depression remain severe and have even gotten worse.
Id. Therapy and medication have provided little
help. AR 64-65. Several times a week, Plaintiff has panic
attacks with symptoms of “extreme worry, extreme
anxiety, fear sometimes.” AR 94. He rarely socializes
and can barely tolerate ten minutes at the grocery store
several days per week. AR 71-72, 74. Three or four times a
year for four to five days at a time, he has “extreme
pain” in his back that prevents him from sitting,
standing, or walking. AR 90-92.
as here, an ALJ determines a claimant has presented objective
medical evidence establishing underlying impairments that
could cause the symptoms alleged, and there is no affirmative
evidence of malingering, the ALJ can only discount the
claimant's testimony as to symptom severity by providing
“specific, clear, and convincing” reasons that
are supported by substantial evidence. Trevizo, 871
F.3d at 678.
Mental Health Testimony
discounted Plaintiff's mental health testimony because he
made inconsistent statements to providers, he had “a
good therapeutic response to treatment when he was compliant,
” his mental status findings were frequently normal,
and he sought disability benefits only after exhausting
unemployment benefits. AR 27-29.
evaluating a claimant's “statements about the
intensity, persistence, and limiting effects of symptoms,
” the Commissioner directs ALJs to “consider the
consistency of the individual's own statements.”
SSR 16-3p, 2017 WL 5180304 at *8 (S.S.A. 2017). ALJs
“must limit their evaluation to the individual's
statements about his or her symptoms and the evidence in the
record that is relevant to the individual's impairments.
In evaluating an individual's symptoms, [ALJs] will not
assess an individual's overall character or
truthfulness….” Id. at *11.
the only inconsistent statement the ALJ identified was in a
treatment note for Plaintiff's alcohol dependency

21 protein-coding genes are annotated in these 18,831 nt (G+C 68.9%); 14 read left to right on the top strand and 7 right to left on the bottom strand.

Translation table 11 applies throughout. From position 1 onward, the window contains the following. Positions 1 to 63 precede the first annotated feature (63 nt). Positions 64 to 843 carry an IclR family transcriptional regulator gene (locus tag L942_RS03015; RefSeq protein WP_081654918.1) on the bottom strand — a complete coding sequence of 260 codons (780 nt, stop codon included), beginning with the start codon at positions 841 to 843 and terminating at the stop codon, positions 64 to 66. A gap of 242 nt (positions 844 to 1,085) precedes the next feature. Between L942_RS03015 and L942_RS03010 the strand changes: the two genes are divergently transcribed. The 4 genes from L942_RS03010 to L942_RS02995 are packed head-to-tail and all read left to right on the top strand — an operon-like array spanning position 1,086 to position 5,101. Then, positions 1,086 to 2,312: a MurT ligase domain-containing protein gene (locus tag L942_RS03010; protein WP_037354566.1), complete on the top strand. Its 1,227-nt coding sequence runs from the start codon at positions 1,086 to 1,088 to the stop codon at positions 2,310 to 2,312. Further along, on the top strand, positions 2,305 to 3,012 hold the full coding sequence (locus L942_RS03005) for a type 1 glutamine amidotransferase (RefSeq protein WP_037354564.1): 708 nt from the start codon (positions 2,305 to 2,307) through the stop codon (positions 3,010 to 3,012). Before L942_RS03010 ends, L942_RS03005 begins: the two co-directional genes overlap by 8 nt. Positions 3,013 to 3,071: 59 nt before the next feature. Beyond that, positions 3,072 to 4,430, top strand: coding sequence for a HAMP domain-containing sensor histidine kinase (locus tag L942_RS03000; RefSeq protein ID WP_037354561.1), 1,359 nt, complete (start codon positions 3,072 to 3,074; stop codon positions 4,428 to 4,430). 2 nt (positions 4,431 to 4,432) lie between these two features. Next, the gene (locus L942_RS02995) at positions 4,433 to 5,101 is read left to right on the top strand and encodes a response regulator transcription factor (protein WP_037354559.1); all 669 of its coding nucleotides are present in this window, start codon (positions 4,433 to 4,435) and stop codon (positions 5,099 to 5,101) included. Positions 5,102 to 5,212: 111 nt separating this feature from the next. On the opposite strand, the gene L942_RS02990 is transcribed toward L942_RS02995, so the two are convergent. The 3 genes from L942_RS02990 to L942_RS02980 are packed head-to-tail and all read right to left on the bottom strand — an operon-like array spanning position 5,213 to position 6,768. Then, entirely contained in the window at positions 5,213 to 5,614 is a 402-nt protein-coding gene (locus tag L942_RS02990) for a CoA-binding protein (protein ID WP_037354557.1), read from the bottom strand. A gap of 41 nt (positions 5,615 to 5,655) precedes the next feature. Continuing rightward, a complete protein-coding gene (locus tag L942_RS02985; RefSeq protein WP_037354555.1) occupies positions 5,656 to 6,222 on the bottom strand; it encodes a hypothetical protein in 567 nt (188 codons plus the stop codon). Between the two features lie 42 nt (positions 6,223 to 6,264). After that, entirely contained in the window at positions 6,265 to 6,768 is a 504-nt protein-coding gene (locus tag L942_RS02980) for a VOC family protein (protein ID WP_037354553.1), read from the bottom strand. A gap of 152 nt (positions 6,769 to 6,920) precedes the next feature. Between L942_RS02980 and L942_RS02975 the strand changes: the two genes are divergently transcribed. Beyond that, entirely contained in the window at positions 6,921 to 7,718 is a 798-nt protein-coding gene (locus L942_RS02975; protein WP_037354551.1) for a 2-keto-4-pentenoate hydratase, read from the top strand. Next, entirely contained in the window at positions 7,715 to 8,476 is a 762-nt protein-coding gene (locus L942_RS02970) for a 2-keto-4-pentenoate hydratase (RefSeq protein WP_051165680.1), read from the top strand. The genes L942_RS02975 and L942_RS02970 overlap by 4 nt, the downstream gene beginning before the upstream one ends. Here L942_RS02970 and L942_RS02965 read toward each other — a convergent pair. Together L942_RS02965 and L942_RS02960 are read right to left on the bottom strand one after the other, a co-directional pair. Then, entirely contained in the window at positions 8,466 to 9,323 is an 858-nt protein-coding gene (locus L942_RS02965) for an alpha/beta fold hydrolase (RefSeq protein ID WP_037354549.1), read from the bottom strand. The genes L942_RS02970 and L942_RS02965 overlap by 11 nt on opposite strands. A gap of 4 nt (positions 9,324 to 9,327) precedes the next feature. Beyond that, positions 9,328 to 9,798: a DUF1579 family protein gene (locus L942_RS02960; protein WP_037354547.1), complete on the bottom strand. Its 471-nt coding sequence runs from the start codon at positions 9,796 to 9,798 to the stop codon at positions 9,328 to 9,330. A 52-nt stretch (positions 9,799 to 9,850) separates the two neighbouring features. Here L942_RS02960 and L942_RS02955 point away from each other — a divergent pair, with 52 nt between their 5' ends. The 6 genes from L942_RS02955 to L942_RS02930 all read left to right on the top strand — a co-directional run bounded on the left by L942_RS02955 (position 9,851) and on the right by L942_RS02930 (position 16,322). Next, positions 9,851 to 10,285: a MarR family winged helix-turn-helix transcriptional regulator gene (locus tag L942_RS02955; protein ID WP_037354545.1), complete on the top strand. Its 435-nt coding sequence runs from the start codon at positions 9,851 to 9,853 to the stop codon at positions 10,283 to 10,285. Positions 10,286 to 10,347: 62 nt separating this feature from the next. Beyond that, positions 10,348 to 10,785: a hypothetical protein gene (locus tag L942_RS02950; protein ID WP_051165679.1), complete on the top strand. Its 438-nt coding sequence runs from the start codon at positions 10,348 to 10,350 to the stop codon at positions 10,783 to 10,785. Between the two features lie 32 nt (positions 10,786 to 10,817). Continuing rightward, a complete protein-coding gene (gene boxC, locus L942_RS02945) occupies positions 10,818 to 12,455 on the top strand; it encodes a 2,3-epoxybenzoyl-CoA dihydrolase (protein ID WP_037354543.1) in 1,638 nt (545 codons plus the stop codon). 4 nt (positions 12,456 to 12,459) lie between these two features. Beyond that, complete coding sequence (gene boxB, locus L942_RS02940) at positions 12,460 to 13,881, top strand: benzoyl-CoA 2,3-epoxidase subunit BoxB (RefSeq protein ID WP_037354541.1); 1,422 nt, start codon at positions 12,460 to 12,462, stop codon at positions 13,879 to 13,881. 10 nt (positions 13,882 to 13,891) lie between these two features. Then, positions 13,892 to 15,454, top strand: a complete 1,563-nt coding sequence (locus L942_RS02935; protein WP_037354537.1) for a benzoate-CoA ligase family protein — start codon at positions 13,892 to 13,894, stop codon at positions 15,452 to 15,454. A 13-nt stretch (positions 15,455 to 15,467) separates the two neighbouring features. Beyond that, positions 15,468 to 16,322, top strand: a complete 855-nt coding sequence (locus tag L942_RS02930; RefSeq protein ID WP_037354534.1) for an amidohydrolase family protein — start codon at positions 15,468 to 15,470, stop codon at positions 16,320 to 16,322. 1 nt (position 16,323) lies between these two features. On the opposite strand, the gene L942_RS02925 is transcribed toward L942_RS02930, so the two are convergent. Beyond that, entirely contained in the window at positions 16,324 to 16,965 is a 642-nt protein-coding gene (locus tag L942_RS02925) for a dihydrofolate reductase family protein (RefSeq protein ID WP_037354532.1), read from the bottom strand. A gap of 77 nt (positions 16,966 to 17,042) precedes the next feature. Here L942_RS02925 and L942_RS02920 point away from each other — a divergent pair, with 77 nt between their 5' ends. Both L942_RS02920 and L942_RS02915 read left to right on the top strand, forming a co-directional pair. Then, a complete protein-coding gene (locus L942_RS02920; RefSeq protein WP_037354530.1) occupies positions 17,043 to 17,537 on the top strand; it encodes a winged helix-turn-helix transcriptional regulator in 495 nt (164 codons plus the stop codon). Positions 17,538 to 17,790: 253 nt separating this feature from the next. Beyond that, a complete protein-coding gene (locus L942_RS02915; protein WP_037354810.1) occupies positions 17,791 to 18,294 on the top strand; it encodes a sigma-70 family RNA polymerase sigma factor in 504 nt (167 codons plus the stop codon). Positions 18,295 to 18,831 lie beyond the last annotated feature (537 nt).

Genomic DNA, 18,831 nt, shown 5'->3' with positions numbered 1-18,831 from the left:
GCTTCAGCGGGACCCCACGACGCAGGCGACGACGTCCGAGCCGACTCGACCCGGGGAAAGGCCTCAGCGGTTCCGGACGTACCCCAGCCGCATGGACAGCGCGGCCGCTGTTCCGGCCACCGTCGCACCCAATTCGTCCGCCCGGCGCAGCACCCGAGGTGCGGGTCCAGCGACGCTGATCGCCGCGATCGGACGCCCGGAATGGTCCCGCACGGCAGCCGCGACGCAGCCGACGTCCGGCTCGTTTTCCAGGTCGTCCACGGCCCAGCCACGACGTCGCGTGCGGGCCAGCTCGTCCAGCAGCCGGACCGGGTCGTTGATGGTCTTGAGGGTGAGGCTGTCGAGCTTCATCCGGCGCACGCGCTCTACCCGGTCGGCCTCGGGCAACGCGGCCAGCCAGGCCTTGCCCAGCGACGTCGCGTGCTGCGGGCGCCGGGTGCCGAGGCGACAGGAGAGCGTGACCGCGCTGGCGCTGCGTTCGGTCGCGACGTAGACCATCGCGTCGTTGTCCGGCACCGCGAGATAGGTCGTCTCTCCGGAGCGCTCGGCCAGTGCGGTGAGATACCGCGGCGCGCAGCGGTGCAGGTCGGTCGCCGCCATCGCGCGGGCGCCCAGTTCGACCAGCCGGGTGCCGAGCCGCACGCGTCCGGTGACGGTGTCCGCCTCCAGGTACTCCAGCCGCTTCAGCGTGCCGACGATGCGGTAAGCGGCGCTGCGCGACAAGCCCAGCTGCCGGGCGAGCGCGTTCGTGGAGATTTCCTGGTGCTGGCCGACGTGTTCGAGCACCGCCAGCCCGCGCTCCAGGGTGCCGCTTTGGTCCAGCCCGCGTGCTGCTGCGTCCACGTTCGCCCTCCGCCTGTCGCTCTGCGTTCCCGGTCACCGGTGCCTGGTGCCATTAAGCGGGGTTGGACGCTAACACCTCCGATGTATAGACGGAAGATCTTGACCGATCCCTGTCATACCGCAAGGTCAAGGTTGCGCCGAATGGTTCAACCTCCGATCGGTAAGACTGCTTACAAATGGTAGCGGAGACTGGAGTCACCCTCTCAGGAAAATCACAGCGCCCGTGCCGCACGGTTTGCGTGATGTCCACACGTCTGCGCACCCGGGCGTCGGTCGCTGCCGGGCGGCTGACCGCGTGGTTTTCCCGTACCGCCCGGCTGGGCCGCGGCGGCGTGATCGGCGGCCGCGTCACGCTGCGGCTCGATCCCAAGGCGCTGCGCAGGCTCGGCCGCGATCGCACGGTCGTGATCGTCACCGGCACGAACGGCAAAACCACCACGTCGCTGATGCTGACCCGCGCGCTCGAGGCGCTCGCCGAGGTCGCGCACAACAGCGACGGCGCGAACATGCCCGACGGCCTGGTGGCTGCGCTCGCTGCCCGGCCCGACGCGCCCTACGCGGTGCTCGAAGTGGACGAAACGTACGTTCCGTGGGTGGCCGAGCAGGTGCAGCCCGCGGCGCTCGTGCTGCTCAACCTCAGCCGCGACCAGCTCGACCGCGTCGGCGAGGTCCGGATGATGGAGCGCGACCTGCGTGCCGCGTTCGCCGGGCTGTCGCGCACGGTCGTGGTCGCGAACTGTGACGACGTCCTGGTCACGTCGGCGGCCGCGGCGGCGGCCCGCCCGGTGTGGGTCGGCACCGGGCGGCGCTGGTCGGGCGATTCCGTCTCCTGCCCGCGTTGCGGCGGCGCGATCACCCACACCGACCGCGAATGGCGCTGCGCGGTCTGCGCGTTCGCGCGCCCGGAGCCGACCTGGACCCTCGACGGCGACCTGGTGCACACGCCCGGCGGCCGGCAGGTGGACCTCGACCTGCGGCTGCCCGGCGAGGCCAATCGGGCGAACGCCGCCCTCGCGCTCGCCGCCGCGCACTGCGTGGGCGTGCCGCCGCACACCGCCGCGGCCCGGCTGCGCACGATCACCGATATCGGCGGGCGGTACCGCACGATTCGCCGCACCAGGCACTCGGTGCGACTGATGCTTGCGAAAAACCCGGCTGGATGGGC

assessment on September 3, 2015. AR 27-28 (citing AR 716).
The provider wrote that Plaintiff “initially was
reporting abstinence however when he learned that he would be
providing a [sample for urinalysis] he asked ‘is it too
late to be honest'?” and then stated that he drank
on August 24, more than a week earlier. AR 716. The ALJ
concluded that Plaintiff had “minimized or made false
statements to treating medical source [sic]
concerning the extent of his alcohol abuse.” AR 27. The
ALJ did not, however, explain how this incident was relevant
to evaluating Plaintiff's symptoms. There is no dispute
that Plaintiff has been sober since at least October 2016 and
that alcohol abuse is not material to the determination of
disability. AR 28. Thus, even if Plaintiff gave inconsistent
statements when he was still addicted to alcohol, the ALJ did
not explain how those statements were relevant to evaluating
Plaintiff's testimony in May 2017 or his current
Commissioner argues that a “lack of candor … can
carry over to descriptions of symptoms.” Dkt. 12 at 3
(citing Thomas, 278 F.3d at 959). In
Thomas, the court upheld an ALJ's rejection of
claimant testimony based on poor work history prior to
alleged disability, activities contradicting her testimony,
and several wholly contradictory statements about drug use.
Thomas, 278 F.3d at 959. Thomas does not
stand for the proposition that one ambiguous instance of lack
of candor about alcohol use is a clear and convincing reason
to discount unrelated claimant testimony.
statements did not provide a clear and convincing reason to
discount Plaintiff's testimony.